Debra J. Saunders

Two years ago, The New York Times ran a story about a 48-year-old Brooklyn woman who, facing death after years of dialysis treatments and failing health, received a kidney from a Brazilian peasant who was paid $6,000 for the organ. The chilling story bared the human misery that surrounds the black market on human parts. Some donors faced ill health and even (unlike the recipients) prosecution. The kidney recipient talked to the Times reporter, but felt enough shame that she did not want her name in the newspaper.

 Last week, The San Francisco Chronicle ran a story by reporter Vanessa Hua about a San Mateo, Calif., man who flew to Shanghai and paid $110,000 for a liver -- with nary a thought about human-rights activists' contention that China has executed prisoners in order to harvest their organs. Not only was Eric De Leon's name in the paper, he even has a blog about his Shanghai transplant. The man clearly is not ashamed.

 Last year, the Chinese deputy health minister admitted, as he promised reform, that the organs of executed prisoners were sold to foreigners. This month, the South China Morning Post reported that a leading Chinese transplant surgeon estimated that more than 99 percent of transplanted organs in China came from executed prisoners.

 Did De Leon, 51, try to find out who the 20-year-old liver donor was, or if the donor was an executed prisoner? "Not really," he said when I called him Monday. He claimed he wasn't aware of the controversy until he arrived in China.

 Besides, China's "not the only country" to engage in questionable organ-transplant practices. Meanwhile, his blog informs readers that in China "the No. 1 crime punishable by death, and the most common crime committed, is drug smuggling" -- besides, donors have to consent. (De Leon probably didn't check out Amnesty International's report that in China, a person can be sentenced to death for tax fraud or embezzlement.)

 Anyway, he said, "they weren't executed for me. It could have been a car accident." And if, by some twist of fate I had cancer and needed a healthy liver, "let's see how fast you're in line," he said.

 What a country. If affluent people want a body part and have cash, they can get the organ abroad -- from a dead prisoner or a live peasant. You see, De Leon tells me, he has family obligations.

 Americans aren't the only offenders in this tale. According to news reports, Koreans, Japanese and Israelis also have gone to China for organ transplants.

 Maybe they look at other inequities in the world and figure one more inequity won't make a difference. Maybe they convince themselves that they are so special they have a right to an operation that they know could cost another man his life. Besides, they didn't create a world in which the rich get better health care.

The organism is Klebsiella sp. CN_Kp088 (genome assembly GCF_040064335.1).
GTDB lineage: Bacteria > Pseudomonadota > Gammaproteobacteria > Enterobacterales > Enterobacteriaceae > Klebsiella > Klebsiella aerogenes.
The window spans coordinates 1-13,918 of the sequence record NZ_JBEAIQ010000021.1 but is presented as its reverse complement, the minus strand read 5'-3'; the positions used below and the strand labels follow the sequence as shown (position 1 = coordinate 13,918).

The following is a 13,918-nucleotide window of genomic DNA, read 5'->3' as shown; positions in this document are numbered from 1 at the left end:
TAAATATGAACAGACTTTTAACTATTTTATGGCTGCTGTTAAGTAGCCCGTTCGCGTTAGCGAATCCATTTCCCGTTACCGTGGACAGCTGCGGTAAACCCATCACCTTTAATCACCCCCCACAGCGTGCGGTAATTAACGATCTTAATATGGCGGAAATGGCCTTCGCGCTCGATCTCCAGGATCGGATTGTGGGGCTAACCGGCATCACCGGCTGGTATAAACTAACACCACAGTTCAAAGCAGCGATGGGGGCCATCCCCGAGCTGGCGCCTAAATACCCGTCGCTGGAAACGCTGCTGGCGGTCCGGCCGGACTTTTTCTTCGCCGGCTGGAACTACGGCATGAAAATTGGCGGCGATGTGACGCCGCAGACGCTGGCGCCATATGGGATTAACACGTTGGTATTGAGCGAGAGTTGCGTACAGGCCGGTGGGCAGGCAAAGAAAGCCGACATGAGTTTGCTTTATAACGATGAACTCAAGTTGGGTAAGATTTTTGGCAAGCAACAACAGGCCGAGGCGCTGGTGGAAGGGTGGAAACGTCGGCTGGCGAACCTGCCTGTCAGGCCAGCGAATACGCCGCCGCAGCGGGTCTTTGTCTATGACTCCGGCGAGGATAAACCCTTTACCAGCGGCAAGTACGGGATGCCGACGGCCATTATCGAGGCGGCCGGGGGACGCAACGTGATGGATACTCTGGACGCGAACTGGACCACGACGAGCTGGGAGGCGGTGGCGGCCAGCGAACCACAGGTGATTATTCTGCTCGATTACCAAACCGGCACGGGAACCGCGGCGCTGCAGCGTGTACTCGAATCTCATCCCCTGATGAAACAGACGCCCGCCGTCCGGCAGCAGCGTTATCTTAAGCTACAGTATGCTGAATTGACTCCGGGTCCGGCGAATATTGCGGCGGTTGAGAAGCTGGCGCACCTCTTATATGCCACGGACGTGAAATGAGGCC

Black-market organ recipients, however, now are changing the world. Today, you don't have to be filthy rich -- just affluent -- to buy someone else's vital organs. (De Leon is a construction superintendent.)

 In this brave new world, the recipient of an organ of dubious origin need not hide or feel shame. De Leon and his wife are online, trading tips on Chinese transplants. They're clearly not afraid that neighbors will shun them for their moral depravity, or that the parents of their children's friends will be appalled. If anything, they act as if they feel empowered.

 Ditto Daniel Farley of Sebastopol, Calif., who also had a liver transplant in Shanghai. "I'm a fairly liberal guy, and it's not the greatest thing to think about," Farley told The Chronicle. "But when you're faced with a certainty -- and (the donors) have a certainty -- it's easier to take. Either someone was sentenced to die or it was their time."

 I could make a gratuitous crack about liberalism, but I won't because I have no doubt that some conservatives have engaged in the same body-parts snatching. When utilitarianism becomes a substitute for right and wrong, the end result is a lot more wrong.

 Or as the De Leons blogged, "You and I have no right and are in no position to know and/or judge China's judicial system." In De Leon's America, you don't judge, you use other people's parts.

 Art Caplan, director of the Center for Bioethics at the University of Pennsylvania, argued that it is "important that people condemn the practice -- church groups, doctors." He likened the China transplant story to "the Titanic syndrome. I'm shoving those women and children out of the way and getting onto that lifeboat."

 Human-rights activist Harry Wu, founder of the China Information Center in Virginia, sees a double-standard. Folks here accept a Californian going to China for organs, but what if De Leon came to San Francisco for a liver from someone's father or brother? Wu asked. What would Bay Area folk think then?


Debra J. Saunders


 
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